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The watchman and southron. (Sumter, S.C.) 1881-1930, November 04, 1922, Image 2

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The Watchman and Southron
P?bltefced Wednesday and Stxivr
m . :\ day by
^?Osteen Publishing Company,
Samter, S. C.
$2.00 per annum?In advance.
One Square* first insertion . .$1.00
Every -subsequent insertion ._, ?50
Contracts for three months or
longer will be. made at . reduced
All communication* which sub
serve private tnteresta WiU oe
charged tor as advertisements.
Obituaries and trtbutee^of re
spect will be charged for.
The Sumter Watchman was |
founded in 1.850* -and the True i
Southron, in i 86?. ^The Watch man
and Southron now has the com?
Lined circulation and influence of
both of the old papers, and is man
ifestly the i*;Kt advertising medium
In Sumter. * . - ?*?-J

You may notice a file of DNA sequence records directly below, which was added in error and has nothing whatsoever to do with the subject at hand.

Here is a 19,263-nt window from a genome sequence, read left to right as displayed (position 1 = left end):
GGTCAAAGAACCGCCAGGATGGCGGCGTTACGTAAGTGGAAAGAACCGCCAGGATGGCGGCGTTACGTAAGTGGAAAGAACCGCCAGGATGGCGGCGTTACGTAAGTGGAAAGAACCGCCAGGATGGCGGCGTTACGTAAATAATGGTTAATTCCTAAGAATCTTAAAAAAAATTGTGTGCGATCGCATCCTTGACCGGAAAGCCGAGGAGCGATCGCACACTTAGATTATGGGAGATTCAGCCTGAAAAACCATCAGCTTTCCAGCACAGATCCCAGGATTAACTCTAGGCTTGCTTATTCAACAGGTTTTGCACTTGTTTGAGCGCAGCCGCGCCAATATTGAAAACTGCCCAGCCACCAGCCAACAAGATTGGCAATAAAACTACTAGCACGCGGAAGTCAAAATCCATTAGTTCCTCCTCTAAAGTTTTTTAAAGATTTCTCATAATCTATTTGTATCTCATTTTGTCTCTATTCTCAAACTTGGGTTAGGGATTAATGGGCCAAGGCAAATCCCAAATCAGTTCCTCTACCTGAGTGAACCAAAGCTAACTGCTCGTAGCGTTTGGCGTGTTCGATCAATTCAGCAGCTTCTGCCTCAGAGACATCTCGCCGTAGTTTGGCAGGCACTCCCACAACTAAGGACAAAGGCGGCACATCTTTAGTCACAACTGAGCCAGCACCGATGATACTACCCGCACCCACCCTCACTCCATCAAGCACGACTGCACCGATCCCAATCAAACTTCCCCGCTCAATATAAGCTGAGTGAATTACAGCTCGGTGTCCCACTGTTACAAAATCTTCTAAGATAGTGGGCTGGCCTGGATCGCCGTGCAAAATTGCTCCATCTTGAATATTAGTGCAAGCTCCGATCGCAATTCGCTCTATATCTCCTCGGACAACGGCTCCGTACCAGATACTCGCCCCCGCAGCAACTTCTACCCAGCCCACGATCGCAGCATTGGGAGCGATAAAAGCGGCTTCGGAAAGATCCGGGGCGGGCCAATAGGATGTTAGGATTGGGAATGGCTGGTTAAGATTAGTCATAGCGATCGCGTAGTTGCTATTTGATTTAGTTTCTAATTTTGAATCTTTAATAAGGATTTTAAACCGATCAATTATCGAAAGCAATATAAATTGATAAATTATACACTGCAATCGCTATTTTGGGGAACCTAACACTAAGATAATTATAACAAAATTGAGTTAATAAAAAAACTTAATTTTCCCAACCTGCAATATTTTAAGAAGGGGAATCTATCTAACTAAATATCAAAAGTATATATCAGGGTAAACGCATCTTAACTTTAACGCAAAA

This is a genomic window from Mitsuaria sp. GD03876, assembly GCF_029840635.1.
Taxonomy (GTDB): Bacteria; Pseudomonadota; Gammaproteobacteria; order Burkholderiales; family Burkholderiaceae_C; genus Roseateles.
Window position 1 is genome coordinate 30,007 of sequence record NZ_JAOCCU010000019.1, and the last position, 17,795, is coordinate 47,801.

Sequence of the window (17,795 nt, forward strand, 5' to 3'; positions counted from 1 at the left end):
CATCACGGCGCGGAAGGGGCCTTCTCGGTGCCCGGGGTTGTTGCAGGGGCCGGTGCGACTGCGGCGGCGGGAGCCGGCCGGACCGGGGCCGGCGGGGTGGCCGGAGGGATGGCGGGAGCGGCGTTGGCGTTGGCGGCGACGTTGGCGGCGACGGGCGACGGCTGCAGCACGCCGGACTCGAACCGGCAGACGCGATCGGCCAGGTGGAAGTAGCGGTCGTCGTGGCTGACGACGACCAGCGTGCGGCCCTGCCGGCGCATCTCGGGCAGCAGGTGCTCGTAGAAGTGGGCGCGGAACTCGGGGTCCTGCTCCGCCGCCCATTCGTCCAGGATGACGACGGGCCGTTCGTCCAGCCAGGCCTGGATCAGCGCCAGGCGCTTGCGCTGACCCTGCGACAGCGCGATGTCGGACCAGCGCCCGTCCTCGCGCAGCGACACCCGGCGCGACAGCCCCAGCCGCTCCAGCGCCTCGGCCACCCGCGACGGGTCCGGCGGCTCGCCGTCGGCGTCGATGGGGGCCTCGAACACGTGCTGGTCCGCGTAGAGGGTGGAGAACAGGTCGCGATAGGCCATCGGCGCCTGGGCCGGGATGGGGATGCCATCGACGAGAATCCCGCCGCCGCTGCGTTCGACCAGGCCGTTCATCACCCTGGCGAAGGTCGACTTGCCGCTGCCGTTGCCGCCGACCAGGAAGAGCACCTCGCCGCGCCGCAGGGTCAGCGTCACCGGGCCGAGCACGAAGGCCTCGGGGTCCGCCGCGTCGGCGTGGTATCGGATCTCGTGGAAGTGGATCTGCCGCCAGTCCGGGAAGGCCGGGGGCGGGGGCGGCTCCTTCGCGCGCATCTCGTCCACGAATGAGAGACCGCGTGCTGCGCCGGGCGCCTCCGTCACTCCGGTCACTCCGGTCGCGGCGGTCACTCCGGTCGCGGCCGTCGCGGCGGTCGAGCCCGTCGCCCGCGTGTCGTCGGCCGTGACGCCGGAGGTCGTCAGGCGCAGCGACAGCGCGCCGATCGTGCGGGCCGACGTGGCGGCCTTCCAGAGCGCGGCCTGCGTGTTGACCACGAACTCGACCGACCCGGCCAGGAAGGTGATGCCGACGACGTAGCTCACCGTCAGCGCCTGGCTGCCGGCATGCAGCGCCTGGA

~ '- ?]
The year's cotton crop is a small
one?larger than last year's by
barely 2.000,000 bales, and the
yield of 1921 was the smallest in a
dozen years. But the cotton is
being ginned and finding its way;
to market at a rate almost unpre
cedented. - '
Although they might reasonably
look for a stronger market some
months hence, in view of increas
ing domestic consumption and 33uV
ropean demand, the farmers are
selling for cash as fast as they can
because they need the money, and
already the South is feeling the
business improvement which this'
practice has made possible. j
Cotton is the big money crop to.j
which 20.000,000 pepole look, and j
when they get their money the |
effect, is felt throughout the na- i
tion. ^Fhe cotton growers mighcj
have profited more by holding out j
tor-high er prices, perhaps, but as j